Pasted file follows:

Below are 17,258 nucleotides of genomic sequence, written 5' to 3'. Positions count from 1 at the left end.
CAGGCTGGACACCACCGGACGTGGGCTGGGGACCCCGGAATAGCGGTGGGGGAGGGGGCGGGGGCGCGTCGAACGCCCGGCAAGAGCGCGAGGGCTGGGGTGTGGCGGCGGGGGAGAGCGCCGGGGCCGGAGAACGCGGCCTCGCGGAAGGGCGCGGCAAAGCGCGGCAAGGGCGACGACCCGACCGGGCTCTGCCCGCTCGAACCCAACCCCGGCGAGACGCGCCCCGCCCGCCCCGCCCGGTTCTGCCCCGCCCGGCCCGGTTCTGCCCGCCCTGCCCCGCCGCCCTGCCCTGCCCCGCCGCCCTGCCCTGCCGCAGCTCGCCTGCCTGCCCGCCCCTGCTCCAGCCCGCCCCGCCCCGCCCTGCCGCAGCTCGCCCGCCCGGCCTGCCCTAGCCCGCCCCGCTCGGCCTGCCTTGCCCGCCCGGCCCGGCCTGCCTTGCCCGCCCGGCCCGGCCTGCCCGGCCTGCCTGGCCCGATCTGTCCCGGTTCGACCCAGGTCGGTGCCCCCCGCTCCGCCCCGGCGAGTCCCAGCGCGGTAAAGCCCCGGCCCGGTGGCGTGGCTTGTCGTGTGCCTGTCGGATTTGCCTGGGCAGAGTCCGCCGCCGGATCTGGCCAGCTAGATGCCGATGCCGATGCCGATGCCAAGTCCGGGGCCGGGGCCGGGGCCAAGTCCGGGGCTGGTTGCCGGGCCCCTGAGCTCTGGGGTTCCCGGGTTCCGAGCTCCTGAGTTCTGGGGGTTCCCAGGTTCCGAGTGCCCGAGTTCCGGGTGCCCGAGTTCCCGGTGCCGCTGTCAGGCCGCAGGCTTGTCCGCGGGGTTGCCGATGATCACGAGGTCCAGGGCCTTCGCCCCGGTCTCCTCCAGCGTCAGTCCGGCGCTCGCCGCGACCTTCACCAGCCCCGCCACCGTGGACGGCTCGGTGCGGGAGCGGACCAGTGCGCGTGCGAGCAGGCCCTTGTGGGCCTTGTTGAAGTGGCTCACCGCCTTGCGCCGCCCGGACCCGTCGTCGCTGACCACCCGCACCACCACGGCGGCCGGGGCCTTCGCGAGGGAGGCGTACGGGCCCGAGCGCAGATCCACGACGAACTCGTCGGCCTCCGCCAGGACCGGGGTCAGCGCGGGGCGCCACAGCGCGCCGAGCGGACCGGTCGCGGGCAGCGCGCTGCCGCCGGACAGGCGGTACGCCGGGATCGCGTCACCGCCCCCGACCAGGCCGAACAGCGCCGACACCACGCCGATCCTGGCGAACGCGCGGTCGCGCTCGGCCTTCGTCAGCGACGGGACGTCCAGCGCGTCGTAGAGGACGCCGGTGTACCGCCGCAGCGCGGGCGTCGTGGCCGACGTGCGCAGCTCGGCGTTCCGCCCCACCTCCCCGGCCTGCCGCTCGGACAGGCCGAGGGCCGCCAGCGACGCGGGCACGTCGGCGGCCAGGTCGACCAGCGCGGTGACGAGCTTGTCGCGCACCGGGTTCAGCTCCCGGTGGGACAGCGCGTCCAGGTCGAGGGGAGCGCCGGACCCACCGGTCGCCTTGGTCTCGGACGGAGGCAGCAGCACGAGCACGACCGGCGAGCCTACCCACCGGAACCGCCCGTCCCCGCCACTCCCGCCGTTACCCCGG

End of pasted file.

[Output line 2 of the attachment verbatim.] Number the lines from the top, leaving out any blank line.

CAGGCTGGACACCACCGGACGTGGGCTGGGGACCCCGGAATAGCGGTGGGGGAGGGGGCGGGGGCGCGTCGAACGCCCGGCAAGAGCGCGAGGGCTGGGGTGTGGCGGCGGGGGAGAGCGCCGGGGCCGGAGAACGCGGCCTCGCGGAAGGGCGCGGCAAAGCGCGGCAAGGGCGACGACCCGACCGGGCTCTGCCCGCTCGAACCCAACCCCGGCGAGACGCGCCCCGCCCGCCCCGCCCGGTTCTGCCCCGCCCGGCCCGGTTCTGCCCGCCCTGCCCCGCCGCCCTGCCCTGCCCCGCCGCCCTGCCCTGCCGCAGCTCGCCTGCCTGCCCGCCCCTGCTCCAGCCCGCCCCGCCCCGCCCTGCCGCAGCTCGCCCGCCCGGCCTGCCCTAGCCCGCCCCGCTCGGCCTGCCTTGCCCGCCCGGCCCGGCCTGCCTTGCCCGCCCGGCCCGGCCTGCCCGGCCTGCCTGGCCCGATCTGTCCCGGTTCGACCCAGGTCGGTGCCCCCCGCTCCGCCCCGGCGAGTCCCAGCGCGGTAAAGCCCCGGCCCGGTGGCGTGGCTTGTCGTGTGCCTGTCGGATTTGCCTGGGCAGAGTCCGCCGCCGGATCTGGCCAGCTAGATGCCGATGCCGATGCCGATGCCAAGTCCGGGGCCGGGGCCGGGGCCAAGTCCGGGGCTGGTTGCCGGGCCCCTGAGCTCTGGGGTTCCCGGGTTCCGAGCTCCTGAGTTCTGGGGGTTCCCAGGTTCCGAGTGCCCGAGTTCCGGGTGCCCGAGTTCCCGGTGCCGCTGTCAGGCCGCAGGCTTGTCCGCGGGGTTGCCGATGATCACGAGGTCCAGGGCCTTCGCCCCGGTCTCCTCCAGCGTCAGTCCGGCGCTCGCCGCGACCTTCACCAGCCCCGCCACCGTGGACGGCTCGGTGCGGGAGCGGACCAGTGCGCGTGCGAGCAGGCCCTTGTGGGCCTTGTTGAAGTGGCTCACCGCCTTGCGCCGCCCGGACCCGTCGTCGCTGACCACCCGCACCACCACGGCGGCCGGGGCCTTCGCGAGGGAGGCGTACGGGCCCGAGCGCAGATCCACGACGAACTCGTCGGCCTCCGCCAGGACCGGGGTCAGCGCGGGGCGCCACAGCGCGCCGAGCGGACCGGTCGCGGGCAGCGCGCTGCCGCCGGACAGGCGGTACGCCGGGATCGCGTCACCGCCCCCGACCAGGCCGAACAGCGCCGACACCACGCCGATCCTGGCGAACGCGCGGTCGCGCTCGGCCTTCGTCAGCGACGGGACGTCCAGCGCGTCGTAGAGGACGCCGGTGTACCGCCGCAGCGCGGGCGTCGTGGCCGACGTGCGCAGCTCGGCGTTCCGCCCCACCTCCCCGGCCTGCCGCTCGGACAGGCCGAGGGCCGCCAGCGACGCGGGCACGTCGGCGGCCAGGTCGACCAGCGCGGTGACGAGCTTGTCGCGCACCGGGTTCAGCTCCCGGTGGGACAGCGCGTCCAGGTCGAGGGGAGCGCCGGACCCACCGGTCGCCTTGGTCTCGGACGGAGGCAGCAGCACGAGCACGACCGGCGAGCCTACCCACCGGAACCGCCCGTCCCCGCCACTCCCGCCGTTACCCCGG